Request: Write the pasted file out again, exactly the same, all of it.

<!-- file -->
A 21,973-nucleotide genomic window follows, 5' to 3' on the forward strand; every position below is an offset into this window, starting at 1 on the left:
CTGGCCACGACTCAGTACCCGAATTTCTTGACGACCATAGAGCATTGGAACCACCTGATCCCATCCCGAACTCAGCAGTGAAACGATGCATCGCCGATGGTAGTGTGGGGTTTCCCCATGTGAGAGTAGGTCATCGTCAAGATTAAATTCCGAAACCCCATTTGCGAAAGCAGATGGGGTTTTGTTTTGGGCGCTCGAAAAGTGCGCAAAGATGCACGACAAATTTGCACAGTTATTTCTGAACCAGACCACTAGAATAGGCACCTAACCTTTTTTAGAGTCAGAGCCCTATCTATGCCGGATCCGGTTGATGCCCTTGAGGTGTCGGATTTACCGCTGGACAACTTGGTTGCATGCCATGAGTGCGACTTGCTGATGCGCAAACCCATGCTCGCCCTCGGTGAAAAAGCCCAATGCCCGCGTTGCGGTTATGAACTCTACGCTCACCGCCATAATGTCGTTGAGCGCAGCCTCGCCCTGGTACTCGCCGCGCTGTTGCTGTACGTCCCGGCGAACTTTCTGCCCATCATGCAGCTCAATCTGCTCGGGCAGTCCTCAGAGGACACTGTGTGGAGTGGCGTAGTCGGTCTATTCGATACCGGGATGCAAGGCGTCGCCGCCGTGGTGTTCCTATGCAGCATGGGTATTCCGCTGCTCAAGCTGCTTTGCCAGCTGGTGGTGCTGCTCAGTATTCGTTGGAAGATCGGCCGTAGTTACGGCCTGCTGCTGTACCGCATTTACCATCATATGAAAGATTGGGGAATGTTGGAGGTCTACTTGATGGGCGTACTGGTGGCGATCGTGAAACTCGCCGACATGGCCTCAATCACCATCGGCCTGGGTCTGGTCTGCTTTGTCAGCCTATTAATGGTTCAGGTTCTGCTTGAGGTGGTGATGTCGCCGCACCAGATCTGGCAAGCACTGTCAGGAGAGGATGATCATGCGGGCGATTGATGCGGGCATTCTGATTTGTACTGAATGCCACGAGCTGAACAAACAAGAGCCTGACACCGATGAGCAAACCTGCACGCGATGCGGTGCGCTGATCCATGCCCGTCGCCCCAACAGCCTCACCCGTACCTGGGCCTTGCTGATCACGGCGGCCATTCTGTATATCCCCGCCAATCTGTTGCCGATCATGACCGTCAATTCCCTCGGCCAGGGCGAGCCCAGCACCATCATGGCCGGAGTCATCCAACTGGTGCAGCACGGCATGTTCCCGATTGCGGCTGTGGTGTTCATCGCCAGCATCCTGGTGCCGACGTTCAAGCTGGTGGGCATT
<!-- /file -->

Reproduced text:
A 21,973-nucleotide genomic window follows, 5' to 3' on the forward strand; every position below is an offset into this window, starting at 1 on the left:
CTGGCCACGACTCAGTACCCGAATTTCTTGACGACCATAGAGCATTGGAACCACCTGATCCCATCCCGAACTCAGCAGTGAAACGATGCATCGCCGATGGTAGTGTGGGGTTTCCCCATGTGAGAGTAGGTCATCGTCAAGATTAAATTCCGAAACCCCATTTGCGAAAGCAGATGGGGTTTTGTTTTGGGCGCTCGAAAAGTGCGCAAAGATGCACGACAAATTTGCACAGTTATTTCTGAACCAGACCACTAGAATAGGCACCTAACCTTTTTTAGAGTCAGAGCCCTATCTATGCCGGATCCGGTTGATGCCCTTGAGGTGTCGGATTTACCGCTGGACAACTTGGTTGCATGCCATGAGTGCGACTTGCTGATGCGCAAACCCATGCTCGCCCTCGGTGAAAAAGCCCAATGCCCGCGTTGCGGTTATGAACTCTACGCTCACCGCCATAATGTCGTTGAGCGCAGCCTCGCCCTGGTACTCGCCGCGCTGTTGCTGTACGTCCCGGCGAACTTTCTGCCCATCATGCAGCTCAATCTGCTCGGGCAGTCCTCAGAGGACACTGTGTGGAGTGGCGTAGTCGGTCTATTCGATACCGGGATGCAAGGCGTCGCCGCCGTGGTGTTCCTATGCAGCATGGGTATTCCGCTGCTCAAGCTGCTTTGCCAGCTGGTGGTGCTGCTCAGTATTCGTTGGAAGATCGGCCGTAGTTACGGCCTGCTGCTGTACCGCATTTACCATCATATGAAAGATTGGGGAATGTTGGAGGTCTACTTGATGGGCGTACTGGTGGCGATCGTGAAACTCGCCGACATGGCCTCAATCACCATCGGCCTGGGTCTGGTCTGCTTTGTCAGCCTATTAATGGTTCAGGTTCTGCTTGAGGTGGTGATGTCGCCGCACCAGATCTGGCAAGCACTGTCAGGAGAGGATGATCATGCGGGCGATTGATGCGGGCATTCTGATTTGTACTGAATGCCACGAGCTGAACAAACAAGAGCCTGACACCGATGAGCAAACCTGCACGCGATGCGGTGCGCTGATCCATGCCCGTCGCCCCAACAGCCTCACCCGTACCTGGGCCTTGCTGATCACGGCGGCCATTCTGTATATCCCCGCCAATCTGTTGCCGATCATGACCGTCAATTCCCTCGGCCAGGGCGAGCCCAGCACCATCATGGCCGGAGTCATCCAACTGGTGCAGCACGGCATGTTCCCGATTGCGGCTGTGGTGTTCATCGCCAGCATCCTGGTGCCGACGTTCAAGCTGGTGGGCATT